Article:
We are excited to announce that our protest action on Tuesday has resulted in a great victory for learners at Sizimisele. This morning when we went to class at our school, Sizimisele Technical School, we were pleased to find that our four teachers had returned. We were given new timetables. And the district director Mr Melvin Caroline was also at the school to meet with our principal.
On Tuesday we went to picket at the Western Cape Provincial Legislature after we had gone over a month without teachers. We held two protests before Tuesday’s action, and received nothing but broken promises from the WCED.
On our way to the legislature we were stopped by police. We refused to leave until our demands were heard. The WCED came to where we were being held and heard our demands. Most important of these demands was getting teachers to teach and a catch up plan for our June exams. Following our march the WCED gave us a letter saying the following would happen:
1. The 6 teachers employed by the school would be paid from January
2. 4 of the 6 teachers would be retained and paid from date of employment
3. A catch up plan would be in the process of being formulated
4. The timetable would be reorganized
5. The district management would be at the school Thursday Morning
We can confirm that most of our demands are being met. Our teachers were in class this morning, we were given new timetables and the District Director was at the school this morning. Our teachers confirm that they were promised pay for their work in the first term and they will sign contracts to start working and being paid from today.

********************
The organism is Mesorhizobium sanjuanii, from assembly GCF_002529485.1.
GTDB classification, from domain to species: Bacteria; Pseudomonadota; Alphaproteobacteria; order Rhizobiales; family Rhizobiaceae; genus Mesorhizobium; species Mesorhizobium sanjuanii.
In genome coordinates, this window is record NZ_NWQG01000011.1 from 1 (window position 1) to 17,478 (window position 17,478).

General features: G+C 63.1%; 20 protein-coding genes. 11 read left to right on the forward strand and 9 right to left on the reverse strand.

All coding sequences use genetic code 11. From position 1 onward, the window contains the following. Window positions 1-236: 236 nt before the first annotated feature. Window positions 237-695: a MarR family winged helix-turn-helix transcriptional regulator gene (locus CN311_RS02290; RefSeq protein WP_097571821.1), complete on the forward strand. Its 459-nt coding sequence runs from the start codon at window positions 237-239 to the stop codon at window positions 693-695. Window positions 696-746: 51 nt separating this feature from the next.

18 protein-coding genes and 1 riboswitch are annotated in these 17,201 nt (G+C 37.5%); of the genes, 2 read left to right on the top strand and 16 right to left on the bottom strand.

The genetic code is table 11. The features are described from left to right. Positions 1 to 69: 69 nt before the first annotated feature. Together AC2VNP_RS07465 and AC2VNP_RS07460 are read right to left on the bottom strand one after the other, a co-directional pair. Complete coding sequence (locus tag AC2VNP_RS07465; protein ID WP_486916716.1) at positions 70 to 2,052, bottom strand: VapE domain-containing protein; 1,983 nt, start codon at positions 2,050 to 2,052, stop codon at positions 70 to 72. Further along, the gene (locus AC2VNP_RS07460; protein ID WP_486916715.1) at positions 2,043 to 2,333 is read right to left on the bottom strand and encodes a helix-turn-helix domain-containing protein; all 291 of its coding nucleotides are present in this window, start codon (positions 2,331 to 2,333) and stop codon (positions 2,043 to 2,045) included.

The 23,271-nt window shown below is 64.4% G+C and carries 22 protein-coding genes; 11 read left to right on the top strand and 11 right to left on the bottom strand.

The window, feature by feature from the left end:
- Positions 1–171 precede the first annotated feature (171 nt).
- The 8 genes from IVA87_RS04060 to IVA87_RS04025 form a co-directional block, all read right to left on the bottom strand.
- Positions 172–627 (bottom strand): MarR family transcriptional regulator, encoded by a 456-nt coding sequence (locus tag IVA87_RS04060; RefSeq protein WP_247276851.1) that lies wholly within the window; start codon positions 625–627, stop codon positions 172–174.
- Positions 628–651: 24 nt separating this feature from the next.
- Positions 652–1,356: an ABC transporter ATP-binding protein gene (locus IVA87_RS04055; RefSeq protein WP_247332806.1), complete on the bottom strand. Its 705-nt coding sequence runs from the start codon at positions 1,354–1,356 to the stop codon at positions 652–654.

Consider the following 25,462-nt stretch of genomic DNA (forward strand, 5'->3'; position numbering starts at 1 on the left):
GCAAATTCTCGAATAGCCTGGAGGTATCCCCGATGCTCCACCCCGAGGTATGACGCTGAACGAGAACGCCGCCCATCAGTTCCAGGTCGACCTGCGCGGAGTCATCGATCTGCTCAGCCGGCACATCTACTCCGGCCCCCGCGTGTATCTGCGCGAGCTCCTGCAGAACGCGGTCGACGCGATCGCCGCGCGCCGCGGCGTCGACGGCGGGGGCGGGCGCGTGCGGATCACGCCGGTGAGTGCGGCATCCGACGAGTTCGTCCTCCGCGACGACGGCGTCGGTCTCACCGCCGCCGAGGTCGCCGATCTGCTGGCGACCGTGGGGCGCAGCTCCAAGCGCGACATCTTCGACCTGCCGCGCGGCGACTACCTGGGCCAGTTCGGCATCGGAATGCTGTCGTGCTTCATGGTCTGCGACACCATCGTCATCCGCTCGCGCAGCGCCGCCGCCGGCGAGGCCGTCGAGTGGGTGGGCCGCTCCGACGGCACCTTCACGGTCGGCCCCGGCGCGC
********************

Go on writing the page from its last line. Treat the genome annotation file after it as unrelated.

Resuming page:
But we are concerned about the catch up plan. It seems that this will rely on the efforts of our teachers who will be working with us after school and weekends and it seems they will not getting paid for this.
When we got up to go home the police acted violently towards us even though our protest was peaceful. We were charged with shields, hit and kicked by policemen. However, this did not discourage us in any way.
We must say that we were shocked and scared that 20 years into democracy when black children march for their right to education, they can be stopped by violent police, intimidated and told that they are disrupting business in town. These police know that there is unequal education, that township schools suffer without the resources of suburban schools. Had we not stood up for what we earnestly believe in, we would still not have teachers. We are 6 weeks behind with our school work, but at least now there is some hope of passing this academic year.
We have won a powerful victory today and have new hope for our education.
For more information contact:
Asanele Mvendaba (learner, grade 12)
Kedebone Legoale (learner, grade 11)
Lindokuhle Ncalu (learner, grade 11)
Nishal Robb (EE head of Campaigns)